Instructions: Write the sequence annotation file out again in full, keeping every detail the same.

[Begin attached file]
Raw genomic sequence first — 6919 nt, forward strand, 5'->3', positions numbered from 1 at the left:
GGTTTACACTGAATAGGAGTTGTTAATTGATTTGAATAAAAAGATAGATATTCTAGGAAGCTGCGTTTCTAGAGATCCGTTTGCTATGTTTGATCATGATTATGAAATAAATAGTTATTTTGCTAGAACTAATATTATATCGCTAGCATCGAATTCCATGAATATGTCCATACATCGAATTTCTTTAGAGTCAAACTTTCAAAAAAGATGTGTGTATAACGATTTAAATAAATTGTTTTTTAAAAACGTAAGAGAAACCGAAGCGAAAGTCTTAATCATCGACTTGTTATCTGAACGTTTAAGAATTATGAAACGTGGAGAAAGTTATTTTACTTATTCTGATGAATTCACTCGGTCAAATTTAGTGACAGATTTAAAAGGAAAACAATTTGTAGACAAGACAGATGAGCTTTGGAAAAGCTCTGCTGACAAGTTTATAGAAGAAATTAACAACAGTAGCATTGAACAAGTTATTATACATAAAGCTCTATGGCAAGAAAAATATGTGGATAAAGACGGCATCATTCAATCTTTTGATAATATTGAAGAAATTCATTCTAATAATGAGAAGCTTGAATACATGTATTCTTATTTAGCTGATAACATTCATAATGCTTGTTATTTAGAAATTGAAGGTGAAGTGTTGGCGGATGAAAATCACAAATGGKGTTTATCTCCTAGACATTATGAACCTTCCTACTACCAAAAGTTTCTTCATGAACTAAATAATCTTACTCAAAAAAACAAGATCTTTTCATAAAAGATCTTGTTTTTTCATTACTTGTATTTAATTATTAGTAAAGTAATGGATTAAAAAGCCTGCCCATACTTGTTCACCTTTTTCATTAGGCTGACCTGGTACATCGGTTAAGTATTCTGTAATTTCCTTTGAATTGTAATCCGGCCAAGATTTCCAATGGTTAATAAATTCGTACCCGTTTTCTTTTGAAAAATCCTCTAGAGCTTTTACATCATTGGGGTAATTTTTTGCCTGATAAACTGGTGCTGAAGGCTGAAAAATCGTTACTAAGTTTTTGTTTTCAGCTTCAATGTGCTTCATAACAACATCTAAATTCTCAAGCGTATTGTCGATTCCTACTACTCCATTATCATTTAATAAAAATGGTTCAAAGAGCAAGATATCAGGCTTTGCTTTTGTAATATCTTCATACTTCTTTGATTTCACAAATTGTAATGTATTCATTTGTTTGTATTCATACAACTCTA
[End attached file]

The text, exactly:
Raw genomic sequence first — 6919 nt, forward strand, 5'->3', positions numbered from 1 at the left:
GGTTTACACTGAATAGGAGTTGTTAATTGATTTGAATAAAAAGATAGATATTCTAGGAAGCTGCGTTTCTAGAGATCCGTTTGCTATGTTTGATCATGATTATGAAATAAATAGTTATTTTGCTAGAACTAATATTATATCGCTAGCATCGAATTCCATGAATATGTCCATACATCGAATTTCTTTAGAGTCAAACTTTCAAAAAAGATGTGTGTATAACGATTTAAATAAATTGTTTTTTAAAAACGTAAGAGAAACCGAAGCGAAAGTCTTAATCATCGACTTGTTATCTGAACGTTTAAGAATTATGAAACGTGGAGAAAGTTATTTTACTTATTCTGATGAATTCACTCGGTCAAATTTAGTGACAGATTTAAAAGGAAAACAATTTGTAGACAAGACAGATGAGCTTTGGAAAAGCTCTGCTGACAAGTTTATAGAAGAAATTAACAACAGTAGCATTGAACAAGTTATTATACATAAAGCTCTATGGCAAGAAAAATATGTGGATAAAGACGGCATCATTCAATCTTTTGATAATATTGAAGAAATTCATTCTAATAATGAGAAGCTTGAATACATGTATTCTTATTTAGCTGATAACATTCATAATGCTTGTTATTTAGAAATTGAAGGTGAAGTGTTGGCGGATGAAAATCACAAATGGKGTTTATCTCCTAGACATTATGAACCTTCCTACTACCAAAAGTTTCTTCATGAACTAAATAATCTTACTCAAAAAAACAAGATCTTTTCATAAAAGATCTTGTTTTTTCATTACTTGTATTTAATTATTAGTAAAGTAATGGATTAAAAAGCCTGCCCATACTTGTTCACCTTTTTCATTAGGCTGACCTGGTACATCGGTTAAGTATTCTGTAATTTCCTTTGAATTGTAATCCGGCCAAGATTTCCAATGGTTAATAAATTCGTACCCGTTTTCTTTTGAAAAATCCTCTAGAGCTTTTACATCATTGGGGTAATTTTTTGCCTGATAAACTGGTGCTGAAGGCTGAAAAATCGTTACTAAGTTTTTGTTTTCAGCTTCAATGTGCTTCATAACAACATCTAAATTCTCAAGCGTATTGTCGATTCCTACTACTCCATTATCATTTAATAAAAATGGTTCAAAGAGCAAGATATCAGGCTTTGCTTTTGTAATATCTTCATACTTCTTTGATTTCACAAATTGTAATGTATTCATTTGTTTGTATTCATACAACTCTA